Lieut. 2nd Battalion Sherwood Foresters (Notts and Derbys) Regiment
Died 20th Sept 1914, aged 28
Remembered at Chauny Communal Cemetery, British Extension
& on both Blakeney War Memorials

Basil Claudius Ash was born 25th April 1886 Hampstead, Middlesex where his parents had a home at 2 Parkhill Road.  He was the 4rd and last son and 7th child in a family of 8 children born to Claudius James Ash (born London 1848-1922) and his first wife Alice Emma Whitestone (born London 1852-1897).  His siblings were Percy Claude Matchwick, Alice Ethel, Berkeley Noel, Dorothea, Gerald Beaumont, Norah Muriel and Madeline Edith Ash, all born in Middlesex.

After the death of his mother, his father married Louisa Margaret Loynes 1900.  She was born in Wells (1868) and died in Bournmouth, Dorset (1961).  There were no children to this marriage. 

Claudius Ash was a prosperous Merchant and Manufacturer of Mineral Teeth and Dental Materials.  With Louisa, he had a second home, Quay House, in Blakeney.  This house, immediately west of Blakeney Hotel, was purchased from Charles Johnson Temple-Lynes on July 18th 1906 being part of a much larger estate situated in Blakeney, Langham and Wiveton.  The house with surrounding gardens was valued at £1,058.  A few years later in 1911, Claudius Ash bought the Manorial Lordships from the Calthorpe Auction and thus became the new Lord of the Manor after many generations of Calthorpes.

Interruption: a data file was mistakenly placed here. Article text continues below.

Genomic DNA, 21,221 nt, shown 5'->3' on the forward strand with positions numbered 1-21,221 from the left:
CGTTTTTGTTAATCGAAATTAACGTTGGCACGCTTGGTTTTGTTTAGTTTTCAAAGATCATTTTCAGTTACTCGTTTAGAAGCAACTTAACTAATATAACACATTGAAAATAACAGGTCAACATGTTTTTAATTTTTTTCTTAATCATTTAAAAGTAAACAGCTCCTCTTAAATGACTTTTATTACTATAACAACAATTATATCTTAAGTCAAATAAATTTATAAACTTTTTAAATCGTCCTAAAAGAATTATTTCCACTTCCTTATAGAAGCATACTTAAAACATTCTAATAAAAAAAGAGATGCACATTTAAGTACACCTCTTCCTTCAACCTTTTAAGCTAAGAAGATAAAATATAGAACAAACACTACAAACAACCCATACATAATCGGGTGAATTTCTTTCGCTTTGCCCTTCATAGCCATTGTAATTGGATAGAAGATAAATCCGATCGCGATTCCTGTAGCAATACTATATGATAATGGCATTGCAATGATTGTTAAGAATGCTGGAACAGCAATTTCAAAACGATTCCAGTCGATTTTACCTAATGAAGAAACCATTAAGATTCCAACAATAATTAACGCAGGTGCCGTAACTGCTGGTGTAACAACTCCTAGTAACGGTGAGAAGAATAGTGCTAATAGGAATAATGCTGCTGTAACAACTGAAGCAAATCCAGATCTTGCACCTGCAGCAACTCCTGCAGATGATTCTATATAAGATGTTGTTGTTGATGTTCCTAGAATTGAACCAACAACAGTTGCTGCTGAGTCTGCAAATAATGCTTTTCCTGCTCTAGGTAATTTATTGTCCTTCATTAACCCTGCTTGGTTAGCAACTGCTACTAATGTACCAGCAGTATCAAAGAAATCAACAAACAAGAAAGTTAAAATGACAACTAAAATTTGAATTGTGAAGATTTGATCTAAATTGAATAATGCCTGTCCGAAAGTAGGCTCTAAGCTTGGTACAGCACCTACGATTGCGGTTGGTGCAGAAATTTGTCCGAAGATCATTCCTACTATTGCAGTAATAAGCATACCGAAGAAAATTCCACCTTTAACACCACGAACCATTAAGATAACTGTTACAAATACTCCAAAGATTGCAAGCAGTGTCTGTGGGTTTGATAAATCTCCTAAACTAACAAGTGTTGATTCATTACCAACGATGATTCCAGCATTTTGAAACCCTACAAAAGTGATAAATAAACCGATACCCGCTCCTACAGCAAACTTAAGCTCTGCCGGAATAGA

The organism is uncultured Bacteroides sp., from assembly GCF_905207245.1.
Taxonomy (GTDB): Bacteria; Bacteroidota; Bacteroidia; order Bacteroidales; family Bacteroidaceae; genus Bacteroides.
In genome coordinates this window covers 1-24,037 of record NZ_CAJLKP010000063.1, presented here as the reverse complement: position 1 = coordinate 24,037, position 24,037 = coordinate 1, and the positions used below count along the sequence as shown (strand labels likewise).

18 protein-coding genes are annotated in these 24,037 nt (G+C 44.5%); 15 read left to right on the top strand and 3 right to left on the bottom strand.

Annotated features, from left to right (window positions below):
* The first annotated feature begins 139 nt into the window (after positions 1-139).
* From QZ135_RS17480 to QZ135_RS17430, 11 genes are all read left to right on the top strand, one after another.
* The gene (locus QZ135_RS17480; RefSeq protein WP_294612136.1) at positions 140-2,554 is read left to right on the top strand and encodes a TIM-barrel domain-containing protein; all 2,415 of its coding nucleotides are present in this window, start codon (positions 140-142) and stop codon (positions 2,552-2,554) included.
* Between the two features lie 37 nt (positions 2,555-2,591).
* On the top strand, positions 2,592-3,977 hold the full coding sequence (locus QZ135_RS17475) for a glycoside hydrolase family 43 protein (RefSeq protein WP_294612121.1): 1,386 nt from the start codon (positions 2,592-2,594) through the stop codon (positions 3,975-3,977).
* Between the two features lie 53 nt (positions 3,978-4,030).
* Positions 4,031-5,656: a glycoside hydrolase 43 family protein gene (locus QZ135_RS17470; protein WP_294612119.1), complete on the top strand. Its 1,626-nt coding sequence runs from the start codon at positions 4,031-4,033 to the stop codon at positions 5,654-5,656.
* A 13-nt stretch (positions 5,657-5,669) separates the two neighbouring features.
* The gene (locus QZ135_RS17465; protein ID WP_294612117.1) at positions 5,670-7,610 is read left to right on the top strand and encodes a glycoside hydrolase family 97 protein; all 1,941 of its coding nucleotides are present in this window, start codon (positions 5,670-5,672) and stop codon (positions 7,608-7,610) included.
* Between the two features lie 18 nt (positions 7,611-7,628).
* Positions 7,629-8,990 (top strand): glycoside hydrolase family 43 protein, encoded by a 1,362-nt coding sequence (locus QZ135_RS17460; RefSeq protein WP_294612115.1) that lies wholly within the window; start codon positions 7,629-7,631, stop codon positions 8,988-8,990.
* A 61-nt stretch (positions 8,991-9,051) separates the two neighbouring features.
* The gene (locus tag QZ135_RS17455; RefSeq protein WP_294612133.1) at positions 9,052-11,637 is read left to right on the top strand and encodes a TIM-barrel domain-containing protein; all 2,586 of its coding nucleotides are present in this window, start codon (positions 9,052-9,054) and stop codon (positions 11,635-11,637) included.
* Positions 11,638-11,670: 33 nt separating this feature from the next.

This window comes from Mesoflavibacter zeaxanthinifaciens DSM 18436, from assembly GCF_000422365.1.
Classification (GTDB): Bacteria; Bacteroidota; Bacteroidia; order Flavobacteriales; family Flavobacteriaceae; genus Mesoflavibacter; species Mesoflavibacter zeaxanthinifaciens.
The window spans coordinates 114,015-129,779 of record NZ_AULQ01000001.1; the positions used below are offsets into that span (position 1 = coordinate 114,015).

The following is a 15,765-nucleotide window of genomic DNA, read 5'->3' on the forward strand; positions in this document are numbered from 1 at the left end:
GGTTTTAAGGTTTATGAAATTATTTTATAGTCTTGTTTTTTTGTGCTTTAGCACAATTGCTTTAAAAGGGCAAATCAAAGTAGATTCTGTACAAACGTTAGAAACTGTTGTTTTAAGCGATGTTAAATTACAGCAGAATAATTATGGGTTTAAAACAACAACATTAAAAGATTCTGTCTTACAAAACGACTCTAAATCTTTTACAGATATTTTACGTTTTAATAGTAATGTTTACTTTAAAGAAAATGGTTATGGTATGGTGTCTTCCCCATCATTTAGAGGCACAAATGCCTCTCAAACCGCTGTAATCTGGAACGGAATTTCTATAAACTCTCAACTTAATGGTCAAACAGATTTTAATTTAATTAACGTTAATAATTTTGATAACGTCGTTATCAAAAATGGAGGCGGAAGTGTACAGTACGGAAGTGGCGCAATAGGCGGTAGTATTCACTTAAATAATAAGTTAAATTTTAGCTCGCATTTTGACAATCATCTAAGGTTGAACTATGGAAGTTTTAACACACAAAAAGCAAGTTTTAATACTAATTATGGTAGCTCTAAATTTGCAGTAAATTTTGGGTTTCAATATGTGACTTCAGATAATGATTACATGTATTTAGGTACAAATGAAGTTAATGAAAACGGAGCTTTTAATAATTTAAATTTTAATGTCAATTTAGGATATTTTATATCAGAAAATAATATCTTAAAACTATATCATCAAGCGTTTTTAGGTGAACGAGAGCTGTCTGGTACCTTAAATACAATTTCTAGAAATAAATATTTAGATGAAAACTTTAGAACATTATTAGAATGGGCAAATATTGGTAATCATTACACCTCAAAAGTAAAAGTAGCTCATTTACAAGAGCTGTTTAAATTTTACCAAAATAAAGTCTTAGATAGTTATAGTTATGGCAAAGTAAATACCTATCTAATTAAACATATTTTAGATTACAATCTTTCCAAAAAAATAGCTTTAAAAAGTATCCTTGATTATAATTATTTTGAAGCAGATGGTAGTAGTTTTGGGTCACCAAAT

The 1901 Census shows that Basil, aged 14, was a pupil at Uppingham School, Rutland.  The De Ruvigny’s Roll of Honour relates that Basil was; “gazetted 2nd Lieut. Sherwood Foresters, from the Militia 20 March, 1907, and promoted Lieut. 5 June 1909, being employed with the Nigerian Regt., West African Frontier Force, from the following Oct, until the outbreak of war; served with the Expeditionary Force in France and Flanders, and was killed in action 20 Sept. 1914.”  No Service Records have been found for Basil Ash, only his Medal Card.

However from the records of the Sherwood Foresters it is surmised that he was stationed with them in Sheffield before being moved to Cambridge at the outbreak of war, August 1914.  The regiment was mobilized from there, 11.9.1914, landing at St. Nazaire for engagement on the Western Front.  Basil lost his life just nine days later at Troyon, France during the Battle of the Aisne.  He was the first casualty of the Great War from Blakeney. Of his three brothers, Percy and Gerald are both known to have served and survived; Percy,born 1875, was a Captain serving in the 8th London Regiment at the outbreak of war. He rose to the rank of Major in the Post Office Rifles, serving in France where he was severely wounded. Gerald, born 1883, was a Captain with the Royal Medical Corps (Dental) and according to his Medal Card, served in Egypt from 2.7.1915. Both brothers returned home safely although Percy was injured for life having been shot through his lung.